The Black agenda is front and center at Biden White House — but will there be results?

EXCLUSIVE: On a handwritten card President Biden carried in his pocket at the White House, Haiti, policing and votings rights are at the top of his list.

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President Joe Biden carries around a white card on the inside of his jacket pocket with a list of important issues for the day. On Wednesday, the left hand side of that card, which is said to be written in his handwriting, were three topics focused on the Black agenda: policing, voting rights and Haiti.

U.S. President Joe Biden speaks on workers rights and labor unions in the East Room at the White House on September 08, 2021 in Washington, DC. Biden spoke on the need to protect workers rights and the middle class. (Photo by Kevin Dietsch/Getty Images)

These issues are said to be top of mind for President Biden, who is also weighed down by a hoped-for passage of infrastructure legislation and a looming government shutdown if a crucial funding bill is not passed by Congress.

Since the circulation of the graphic border patrol photos of officers mistreating Haitian migrants, Daniel Foote, the US special envoy to Haiti, resigned and said in a statement he would “not be associated with the United States’ inhumane, counterproductive decision to deport thousands of Haitian refugees.” 

Since the first briefing of the week on Monday, the Biden administration’s Black agenda has been front and center at the White House daily briefing. By midweek, one of the issues on that agenda, policing, came to a crashing halt as bipartisan police reform negotiations between Republican Senator Tim Scott, Democratic Senator Cory Booker and Congresswoman Karen Bass came to an end.

Senator Scott, the Republican Party’s only Black senator, acknowledged that Republicans and Democrats were too far apart on the matter.  

“Potential executive order actions” could be part of the solution on the persistent police reform issue. The White House plan in the coming weeks is to engage all communities and stakeholders in the policing issue to see what can be done to make police reform a reality.

“We shouldn’t have to feel like second-class citizens here in this country. We’re here just like everybody else. We think we should have equality,” Philonise Floyd, the brother of George Floyd, tells theGrio. George Floyd is the namesake of the police reform bill — the George Floyd Justice in Policing Act — Democrats have been pushing to pass in Congress.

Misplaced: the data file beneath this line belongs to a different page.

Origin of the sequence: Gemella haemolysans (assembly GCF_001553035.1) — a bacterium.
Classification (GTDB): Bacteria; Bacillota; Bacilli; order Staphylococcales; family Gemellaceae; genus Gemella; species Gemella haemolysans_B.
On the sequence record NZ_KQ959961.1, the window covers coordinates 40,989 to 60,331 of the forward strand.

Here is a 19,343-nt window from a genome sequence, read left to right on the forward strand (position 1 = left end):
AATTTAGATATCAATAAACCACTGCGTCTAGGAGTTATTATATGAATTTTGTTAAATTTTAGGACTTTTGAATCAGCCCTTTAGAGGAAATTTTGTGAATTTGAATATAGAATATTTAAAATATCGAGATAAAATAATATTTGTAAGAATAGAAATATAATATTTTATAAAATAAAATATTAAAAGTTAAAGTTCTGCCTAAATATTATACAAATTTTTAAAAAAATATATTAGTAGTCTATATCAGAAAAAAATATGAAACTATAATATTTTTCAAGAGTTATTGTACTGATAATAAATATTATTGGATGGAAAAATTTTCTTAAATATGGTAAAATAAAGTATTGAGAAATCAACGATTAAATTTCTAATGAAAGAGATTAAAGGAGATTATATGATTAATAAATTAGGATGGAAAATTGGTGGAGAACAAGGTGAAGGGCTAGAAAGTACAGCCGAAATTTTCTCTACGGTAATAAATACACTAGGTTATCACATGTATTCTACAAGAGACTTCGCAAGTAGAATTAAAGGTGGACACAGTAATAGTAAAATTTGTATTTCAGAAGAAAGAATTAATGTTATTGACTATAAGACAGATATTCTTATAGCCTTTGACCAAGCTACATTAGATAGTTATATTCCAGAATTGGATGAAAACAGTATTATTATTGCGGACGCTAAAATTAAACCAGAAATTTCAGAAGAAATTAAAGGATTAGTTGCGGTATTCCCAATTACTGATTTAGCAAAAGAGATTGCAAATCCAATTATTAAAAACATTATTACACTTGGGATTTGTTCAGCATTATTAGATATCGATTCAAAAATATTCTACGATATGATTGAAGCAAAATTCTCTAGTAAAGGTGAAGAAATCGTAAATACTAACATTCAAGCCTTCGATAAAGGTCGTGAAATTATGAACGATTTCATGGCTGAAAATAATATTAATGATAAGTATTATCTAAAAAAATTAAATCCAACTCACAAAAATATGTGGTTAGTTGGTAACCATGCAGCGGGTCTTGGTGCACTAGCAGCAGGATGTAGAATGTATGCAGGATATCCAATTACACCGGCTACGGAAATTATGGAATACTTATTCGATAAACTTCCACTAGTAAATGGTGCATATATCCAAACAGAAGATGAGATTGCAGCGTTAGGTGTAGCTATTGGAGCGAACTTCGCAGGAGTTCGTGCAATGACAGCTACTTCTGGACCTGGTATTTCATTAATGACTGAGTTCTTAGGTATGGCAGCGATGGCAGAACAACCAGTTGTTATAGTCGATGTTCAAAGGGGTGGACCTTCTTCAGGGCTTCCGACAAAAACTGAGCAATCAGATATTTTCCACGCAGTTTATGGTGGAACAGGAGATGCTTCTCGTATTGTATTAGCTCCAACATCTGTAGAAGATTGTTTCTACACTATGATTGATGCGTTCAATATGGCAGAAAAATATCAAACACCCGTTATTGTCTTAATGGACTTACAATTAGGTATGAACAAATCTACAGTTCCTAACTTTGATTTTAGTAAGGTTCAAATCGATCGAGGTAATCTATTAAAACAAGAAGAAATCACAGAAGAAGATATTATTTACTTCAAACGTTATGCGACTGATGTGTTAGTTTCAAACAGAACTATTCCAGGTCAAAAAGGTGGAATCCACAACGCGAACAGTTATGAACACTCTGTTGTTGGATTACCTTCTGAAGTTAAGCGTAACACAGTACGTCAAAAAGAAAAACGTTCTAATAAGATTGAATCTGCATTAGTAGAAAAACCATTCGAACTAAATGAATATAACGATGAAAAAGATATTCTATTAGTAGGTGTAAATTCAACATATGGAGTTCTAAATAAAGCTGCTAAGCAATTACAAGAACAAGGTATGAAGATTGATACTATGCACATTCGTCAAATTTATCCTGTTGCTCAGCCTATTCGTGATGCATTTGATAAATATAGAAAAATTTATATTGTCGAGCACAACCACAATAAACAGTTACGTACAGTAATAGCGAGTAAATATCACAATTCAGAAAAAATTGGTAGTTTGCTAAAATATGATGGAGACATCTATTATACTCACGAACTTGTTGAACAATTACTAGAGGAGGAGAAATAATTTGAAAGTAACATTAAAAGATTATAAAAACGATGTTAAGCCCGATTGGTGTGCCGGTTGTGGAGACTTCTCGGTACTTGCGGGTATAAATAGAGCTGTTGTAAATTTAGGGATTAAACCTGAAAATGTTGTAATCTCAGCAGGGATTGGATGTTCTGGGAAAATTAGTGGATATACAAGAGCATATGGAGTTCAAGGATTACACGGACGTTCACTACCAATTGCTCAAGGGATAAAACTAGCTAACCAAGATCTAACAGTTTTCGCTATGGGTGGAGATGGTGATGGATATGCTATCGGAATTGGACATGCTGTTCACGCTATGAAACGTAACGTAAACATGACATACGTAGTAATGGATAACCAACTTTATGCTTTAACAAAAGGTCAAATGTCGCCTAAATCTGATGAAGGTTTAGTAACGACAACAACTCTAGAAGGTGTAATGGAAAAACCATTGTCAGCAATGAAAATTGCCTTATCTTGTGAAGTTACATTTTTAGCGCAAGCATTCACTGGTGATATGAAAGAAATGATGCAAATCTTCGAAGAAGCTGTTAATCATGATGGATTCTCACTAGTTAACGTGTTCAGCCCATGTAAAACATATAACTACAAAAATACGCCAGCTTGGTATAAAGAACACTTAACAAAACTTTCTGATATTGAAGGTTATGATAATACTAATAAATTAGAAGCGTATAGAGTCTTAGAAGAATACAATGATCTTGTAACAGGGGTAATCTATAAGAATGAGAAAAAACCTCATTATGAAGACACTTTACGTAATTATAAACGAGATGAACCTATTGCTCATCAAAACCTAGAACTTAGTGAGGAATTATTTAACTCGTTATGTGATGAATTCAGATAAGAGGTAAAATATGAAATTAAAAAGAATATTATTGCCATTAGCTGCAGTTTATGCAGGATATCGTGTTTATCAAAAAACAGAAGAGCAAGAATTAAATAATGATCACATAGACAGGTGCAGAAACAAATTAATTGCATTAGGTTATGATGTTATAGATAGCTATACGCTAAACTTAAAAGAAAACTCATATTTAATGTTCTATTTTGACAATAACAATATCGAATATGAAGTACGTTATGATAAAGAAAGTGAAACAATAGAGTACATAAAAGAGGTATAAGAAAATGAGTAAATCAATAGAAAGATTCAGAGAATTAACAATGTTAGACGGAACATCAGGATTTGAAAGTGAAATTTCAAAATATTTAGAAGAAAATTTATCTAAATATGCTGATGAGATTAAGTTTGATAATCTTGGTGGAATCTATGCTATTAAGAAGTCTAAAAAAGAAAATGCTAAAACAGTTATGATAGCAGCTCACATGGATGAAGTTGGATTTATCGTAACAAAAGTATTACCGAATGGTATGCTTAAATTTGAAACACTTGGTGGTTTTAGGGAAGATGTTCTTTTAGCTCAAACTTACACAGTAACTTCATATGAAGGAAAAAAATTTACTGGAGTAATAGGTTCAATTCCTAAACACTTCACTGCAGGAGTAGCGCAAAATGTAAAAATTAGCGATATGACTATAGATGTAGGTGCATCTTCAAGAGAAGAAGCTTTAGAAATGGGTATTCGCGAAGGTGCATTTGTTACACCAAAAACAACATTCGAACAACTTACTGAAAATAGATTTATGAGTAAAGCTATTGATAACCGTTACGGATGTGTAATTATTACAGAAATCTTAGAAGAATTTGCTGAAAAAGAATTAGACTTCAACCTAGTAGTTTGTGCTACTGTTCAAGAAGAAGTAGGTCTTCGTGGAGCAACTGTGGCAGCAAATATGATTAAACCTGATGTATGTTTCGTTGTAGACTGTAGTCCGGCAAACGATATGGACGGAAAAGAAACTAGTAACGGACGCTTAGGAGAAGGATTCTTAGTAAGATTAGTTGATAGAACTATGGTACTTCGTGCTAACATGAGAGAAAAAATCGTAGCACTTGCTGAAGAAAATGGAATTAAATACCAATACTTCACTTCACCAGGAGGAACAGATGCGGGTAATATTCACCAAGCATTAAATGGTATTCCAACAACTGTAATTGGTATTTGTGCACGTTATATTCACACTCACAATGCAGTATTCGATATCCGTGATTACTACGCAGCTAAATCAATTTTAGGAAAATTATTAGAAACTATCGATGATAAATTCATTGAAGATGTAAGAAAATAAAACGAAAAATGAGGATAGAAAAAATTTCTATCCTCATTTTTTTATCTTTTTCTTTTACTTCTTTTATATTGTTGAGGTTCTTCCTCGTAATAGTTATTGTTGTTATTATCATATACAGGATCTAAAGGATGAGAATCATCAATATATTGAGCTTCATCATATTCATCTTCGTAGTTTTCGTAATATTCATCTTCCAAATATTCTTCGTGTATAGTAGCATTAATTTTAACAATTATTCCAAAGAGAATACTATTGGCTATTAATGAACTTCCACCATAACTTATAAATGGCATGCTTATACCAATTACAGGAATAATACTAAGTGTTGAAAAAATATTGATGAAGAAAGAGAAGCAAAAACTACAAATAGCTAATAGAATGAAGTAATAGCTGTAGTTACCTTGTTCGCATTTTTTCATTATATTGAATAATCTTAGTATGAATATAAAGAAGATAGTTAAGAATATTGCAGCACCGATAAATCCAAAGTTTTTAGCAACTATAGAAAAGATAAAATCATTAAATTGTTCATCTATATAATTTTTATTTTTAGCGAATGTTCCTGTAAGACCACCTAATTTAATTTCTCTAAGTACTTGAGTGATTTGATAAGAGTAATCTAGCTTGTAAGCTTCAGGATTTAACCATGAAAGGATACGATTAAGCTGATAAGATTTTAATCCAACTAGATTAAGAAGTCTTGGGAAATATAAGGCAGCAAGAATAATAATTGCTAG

Philonise Floyd, brother of George Floyd
Philonise Floyd, brother of George Floyd, speaks with other members of the Floyd family as they answer questions outside the White House following a meeting with U.S. President Joe Biden May 25, 2021 in Washington, DC. (Photo by Win McNamee/Getty Images)

Equality and scrutiny of whether it is being championed and applied to policing, as well as immigration policy has been the focal point of the White House’s press briefings throughout the week. 

The issues of a dire migration situation on the United States-Mexico border dominated the briefings with Biden Press Secretary Jen Psaki. But Biden’s Black agenda took a greater hit after Sen. Booker in a statement announced the ending of police reform talks with Sen. Scott, his Republican negotiation partner.

Meanwhile on the issue of Black immigration, there is an expectation for the Department of Homeland Security investigation into the inhumane treatment of Haitian migrants at the hand of border patrol agents to yield “an outcome by next week,” Psaki said at the White House press briefing room podium. She condemned the actions of the agents using the long reins that are typically meant for horses but were instead used on people. The White House spokesperson said the investigation “will be a determinant in any policy and personnel decisions moving forward.”